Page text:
Growing up, “my parents weren’t drinkers. I grew up in Louisiana at a time when the drinking age was 18, so I got an early start. If I were visiting Louisiana after high school, (I was in Los Angeles for a while and then I went back and stayed there) – I was a block from the campus and there was this legendary, now burnt down bar where we shot “Sex Lies”, called the Bayou. I would just hang out there a lot. I knew everybody who worked there, they had pool tables, they had a record collection that the bartenders got to play whatever they wanted – it was GREAT. A world-class BAR.  This was the 80’s, so it was before the whole fantastic wave of mixology. Back then it was just the staple items and that was it.”

Inspiration to Import:
Steven’s first experience with Singani was on set filming the movie Che, when his Bolivian casting director, who had family ties to prominent distillery Casa Real, handed a bottle to him as a gift. He was immediately smitten, and took particular note of how it made him feel. “One of things that appealed to me about Singani was that I found it very smooth. I just drank it on ice – I drink vodka that way - and I was waiting for the burn (after the swallow is the burn), and it didn’t come. That’s when I started asking, what is this stuff, where does it come from? Casa Real, Singani 63’s parent company, is hugely successful and very well run. They’ve been great. Given the sort of parameters we were working with, I was just trying to come up with something that basically was distinctive enough where, if you put that bottle on a back bar, you’d know what it is. The idea was just having something that your eye from here to there makes you know that that is Singani. But how do you do that without spending too much?”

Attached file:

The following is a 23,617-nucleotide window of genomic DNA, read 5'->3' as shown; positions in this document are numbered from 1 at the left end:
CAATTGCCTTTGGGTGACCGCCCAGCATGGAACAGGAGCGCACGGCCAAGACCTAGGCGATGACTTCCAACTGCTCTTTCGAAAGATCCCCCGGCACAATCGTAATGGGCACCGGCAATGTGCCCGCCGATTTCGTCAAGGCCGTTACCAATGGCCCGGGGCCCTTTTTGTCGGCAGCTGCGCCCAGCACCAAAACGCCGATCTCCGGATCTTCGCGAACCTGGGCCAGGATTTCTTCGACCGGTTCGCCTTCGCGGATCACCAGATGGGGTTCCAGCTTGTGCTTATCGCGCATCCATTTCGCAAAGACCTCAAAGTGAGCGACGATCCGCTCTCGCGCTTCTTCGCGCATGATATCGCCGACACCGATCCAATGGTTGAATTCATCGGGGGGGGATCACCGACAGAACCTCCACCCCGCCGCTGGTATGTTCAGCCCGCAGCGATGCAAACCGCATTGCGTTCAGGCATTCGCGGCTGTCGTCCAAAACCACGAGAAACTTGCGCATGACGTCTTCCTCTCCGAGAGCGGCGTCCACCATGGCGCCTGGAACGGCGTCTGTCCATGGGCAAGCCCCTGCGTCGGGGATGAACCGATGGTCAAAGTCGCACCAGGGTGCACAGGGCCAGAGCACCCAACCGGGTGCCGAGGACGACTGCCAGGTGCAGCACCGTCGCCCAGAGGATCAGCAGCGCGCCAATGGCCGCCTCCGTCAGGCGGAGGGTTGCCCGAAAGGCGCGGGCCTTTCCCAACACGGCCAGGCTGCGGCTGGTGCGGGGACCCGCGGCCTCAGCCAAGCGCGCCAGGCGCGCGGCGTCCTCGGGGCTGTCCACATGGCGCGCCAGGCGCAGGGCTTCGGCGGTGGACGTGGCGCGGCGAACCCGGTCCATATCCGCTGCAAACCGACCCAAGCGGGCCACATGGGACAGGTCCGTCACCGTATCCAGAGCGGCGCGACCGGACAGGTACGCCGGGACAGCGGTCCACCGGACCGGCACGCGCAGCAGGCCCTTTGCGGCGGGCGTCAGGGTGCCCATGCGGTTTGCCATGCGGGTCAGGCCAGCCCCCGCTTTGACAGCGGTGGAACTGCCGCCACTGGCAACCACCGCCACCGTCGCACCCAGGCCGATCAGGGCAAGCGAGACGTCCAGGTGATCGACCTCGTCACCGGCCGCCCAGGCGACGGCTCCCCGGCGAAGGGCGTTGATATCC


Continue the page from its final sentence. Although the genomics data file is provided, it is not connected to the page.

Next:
Part of the intrigue is how challenging it is to even produce Singani. “There are a very small number of companies that make Singani because it’s very difficult to make. It has to be made in this one, 20,000 acre area in the Bolivian Andes with this ONE grape. That’s it. Casa Real controls about 75% of the market, they’re the biggest of the companies; they’ve been around a long time. Again, I didn’t know this until I started talking to people. To my mind, knowing what I know now, if you’re going to be involved in one of those companies, they’re the company you want to be involved in. But strangely, maybe because they’re so successful there, they’ve never had any desire to sell outside of Bolivia.

Steven’s creative control with the brand did not extend to what one tastes when they drink Singani.   “What you’re tasting is exactly what they sell in Bolivia as their white label (premium) brand. I responded to the flavor profile as it was. They’ve gotten this right for a long time. When I wonder whether or not I should be doing this, I just go back to the idea of, well I tried it and I liked it; and if I tried it and I liked it, and I’m somebody who likes to drink, then will there be enough other people to make this sustainable? Now that’s an open question.”

“It’s important to me that it’s done RIGHT. I’d rather fail doing it the way I think it oughta be done than succeed in a way that I think is lame and embarrassing.”

A Bit About The Bottle: